The same thing applies to literature, or to environmental studies—you can imagine practices which are specifically designed to give the student capacities for what you and I were previously calling a kind of direct engagement, leading to a contemplative inquiry. And that contemplative inquiry can in turn lead to contemplative insights, or knowing. So first the student is engaged in a process which gradually becomes studious and inquiring in its character—it is not just sitting empty-minded before a work of art. One engages, then becomes an inquirer, but does so with this contemplative modality. And then gradually there emerges this process of what we were calling before "faculty formation", a bildung process, which creates capacities, so that we can then subsequently see far more deeply than at the beginning, when we were just naïve viewers. That leads to the stage of contemplative insight, where we have a succession of "knowings", insights, into the nature of the work before us.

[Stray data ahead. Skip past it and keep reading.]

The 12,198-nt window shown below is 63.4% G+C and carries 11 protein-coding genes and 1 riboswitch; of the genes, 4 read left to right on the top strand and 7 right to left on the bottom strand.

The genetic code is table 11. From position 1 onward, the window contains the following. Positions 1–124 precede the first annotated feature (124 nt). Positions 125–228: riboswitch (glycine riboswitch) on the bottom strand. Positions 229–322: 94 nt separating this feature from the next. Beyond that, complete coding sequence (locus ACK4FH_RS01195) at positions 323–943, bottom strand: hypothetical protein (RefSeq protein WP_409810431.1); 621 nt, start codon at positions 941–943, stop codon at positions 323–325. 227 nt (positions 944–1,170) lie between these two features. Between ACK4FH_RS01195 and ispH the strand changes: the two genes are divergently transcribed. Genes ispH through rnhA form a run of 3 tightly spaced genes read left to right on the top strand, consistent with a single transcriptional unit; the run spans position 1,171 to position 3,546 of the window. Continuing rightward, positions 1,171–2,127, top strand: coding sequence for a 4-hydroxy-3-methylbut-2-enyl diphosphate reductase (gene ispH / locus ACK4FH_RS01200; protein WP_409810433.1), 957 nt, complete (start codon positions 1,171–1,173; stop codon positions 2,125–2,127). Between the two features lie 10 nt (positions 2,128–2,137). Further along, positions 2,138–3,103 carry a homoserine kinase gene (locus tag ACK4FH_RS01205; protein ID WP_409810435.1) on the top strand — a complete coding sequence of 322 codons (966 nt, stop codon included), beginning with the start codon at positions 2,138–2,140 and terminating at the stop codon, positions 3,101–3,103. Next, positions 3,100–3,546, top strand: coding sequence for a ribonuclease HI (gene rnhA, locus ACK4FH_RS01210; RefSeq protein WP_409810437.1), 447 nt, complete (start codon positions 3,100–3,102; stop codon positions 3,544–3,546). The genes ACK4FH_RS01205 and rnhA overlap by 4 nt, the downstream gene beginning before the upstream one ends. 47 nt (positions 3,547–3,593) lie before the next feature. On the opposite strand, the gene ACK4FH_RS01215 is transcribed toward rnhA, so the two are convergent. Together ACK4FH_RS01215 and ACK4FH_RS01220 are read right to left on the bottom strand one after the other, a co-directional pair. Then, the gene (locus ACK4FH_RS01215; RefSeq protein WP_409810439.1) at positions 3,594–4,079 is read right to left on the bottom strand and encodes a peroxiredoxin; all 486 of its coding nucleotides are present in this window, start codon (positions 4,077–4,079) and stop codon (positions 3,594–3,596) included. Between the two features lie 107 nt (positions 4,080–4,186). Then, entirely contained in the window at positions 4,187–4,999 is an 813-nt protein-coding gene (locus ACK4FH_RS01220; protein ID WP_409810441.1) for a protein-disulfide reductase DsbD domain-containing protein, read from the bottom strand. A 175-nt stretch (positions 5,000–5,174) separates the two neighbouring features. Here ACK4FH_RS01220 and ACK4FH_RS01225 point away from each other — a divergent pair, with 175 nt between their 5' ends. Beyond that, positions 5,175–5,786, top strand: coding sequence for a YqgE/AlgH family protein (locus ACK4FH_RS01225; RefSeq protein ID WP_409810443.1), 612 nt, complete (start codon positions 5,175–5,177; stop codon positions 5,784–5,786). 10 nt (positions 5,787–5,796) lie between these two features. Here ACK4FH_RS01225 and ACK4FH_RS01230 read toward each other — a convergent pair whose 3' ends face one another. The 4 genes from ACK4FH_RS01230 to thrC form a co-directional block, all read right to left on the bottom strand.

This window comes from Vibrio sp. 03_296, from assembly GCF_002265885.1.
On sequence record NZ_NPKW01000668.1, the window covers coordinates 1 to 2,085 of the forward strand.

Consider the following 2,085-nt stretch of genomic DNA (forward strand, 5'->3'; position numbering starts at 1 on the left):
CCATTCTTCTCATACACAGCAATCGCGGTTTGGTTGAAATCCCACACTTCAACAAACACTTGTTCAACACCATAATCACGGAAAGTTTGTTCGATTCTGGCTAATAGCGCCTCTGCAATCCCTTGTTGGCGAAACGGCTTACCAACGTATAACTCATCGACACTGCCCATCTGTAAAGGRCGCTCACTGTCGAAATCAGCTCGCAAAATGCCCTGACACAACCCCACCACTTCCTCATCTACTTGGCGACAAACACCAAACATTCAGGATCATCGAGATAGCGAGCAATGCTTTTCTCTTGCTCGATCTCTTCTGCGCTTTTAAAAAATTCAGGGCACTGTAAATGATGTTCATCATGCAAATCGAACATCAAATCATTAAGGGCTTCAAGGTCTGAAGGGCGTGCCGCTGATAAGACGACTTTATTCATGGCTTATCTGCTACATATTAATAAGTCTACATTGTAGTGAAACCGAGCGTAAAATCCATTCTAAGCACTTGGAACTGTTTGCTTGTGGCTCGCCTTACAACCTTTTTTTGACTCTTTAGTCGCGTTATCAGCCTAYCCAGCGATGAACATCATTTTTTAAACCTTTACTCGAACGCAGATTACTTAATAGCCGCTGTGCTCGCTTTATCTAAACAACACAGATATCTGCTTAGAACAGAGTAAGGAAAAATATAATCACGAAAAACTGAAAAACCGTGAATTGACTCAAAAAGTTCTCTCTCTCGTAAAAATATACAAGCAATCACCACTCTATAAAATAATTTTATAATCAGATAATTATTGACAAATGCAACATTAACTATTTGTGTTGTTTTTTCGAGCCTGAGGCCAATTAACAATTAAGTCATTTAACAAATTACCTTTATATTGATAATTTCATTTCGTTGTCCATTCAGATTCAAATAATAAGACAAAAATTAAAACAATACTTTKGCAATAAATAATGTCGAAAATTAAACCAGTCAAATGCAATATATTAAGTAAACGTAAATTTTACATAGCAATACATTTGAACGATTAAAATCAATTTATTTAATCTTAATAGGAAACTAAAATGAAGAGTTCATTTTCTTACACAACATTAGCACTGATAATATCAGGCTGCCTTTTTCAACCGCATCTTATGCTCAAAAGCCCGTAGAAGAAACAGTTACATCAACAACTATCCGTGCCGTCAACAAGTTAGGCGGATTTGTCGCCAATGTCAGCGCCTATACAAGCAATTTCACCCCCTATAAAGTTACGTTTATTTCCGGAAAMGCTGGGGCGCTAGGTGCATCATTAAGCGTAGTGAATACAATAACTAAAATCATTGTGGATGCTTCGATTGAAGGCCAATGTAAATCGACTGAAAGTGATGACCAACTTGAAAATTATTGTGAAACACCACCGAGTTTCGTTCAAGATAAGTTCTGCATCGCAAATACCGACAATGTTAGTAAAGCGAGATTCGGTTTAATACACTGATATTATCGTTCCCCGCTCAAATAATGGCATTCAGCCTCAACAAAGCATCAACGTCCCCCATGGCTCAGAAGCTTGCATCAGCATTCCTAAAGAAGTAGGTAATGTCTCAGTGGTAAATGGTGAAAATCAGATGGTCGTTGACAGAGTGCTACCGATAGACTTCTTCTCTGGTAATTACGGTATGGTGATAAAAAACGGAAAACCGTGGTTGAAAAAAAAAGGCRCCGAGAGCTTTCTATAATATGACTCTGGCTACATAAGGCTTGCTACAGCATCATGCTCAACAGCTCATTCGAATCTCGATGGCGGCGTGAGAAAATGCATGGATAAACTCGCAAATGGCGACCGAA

ST: Obviously I’m very sympathetic to this approach, and use analogs of it in my own teaching. How well is that working, in your opinion, in the contexts you mention? Are the students actually able to develop those new capacities? Do they find that general capability within themselves?

AZ: Well first of all, I think it's very exciting. This is new. Most people understand the practices of attention and emotional balance. Those are the things that you can easily present in the beginning of the class … you can give exercises to promote that. And quite a number of faculty have included such practices.

ST: yes, that sort of thing is not very controversial.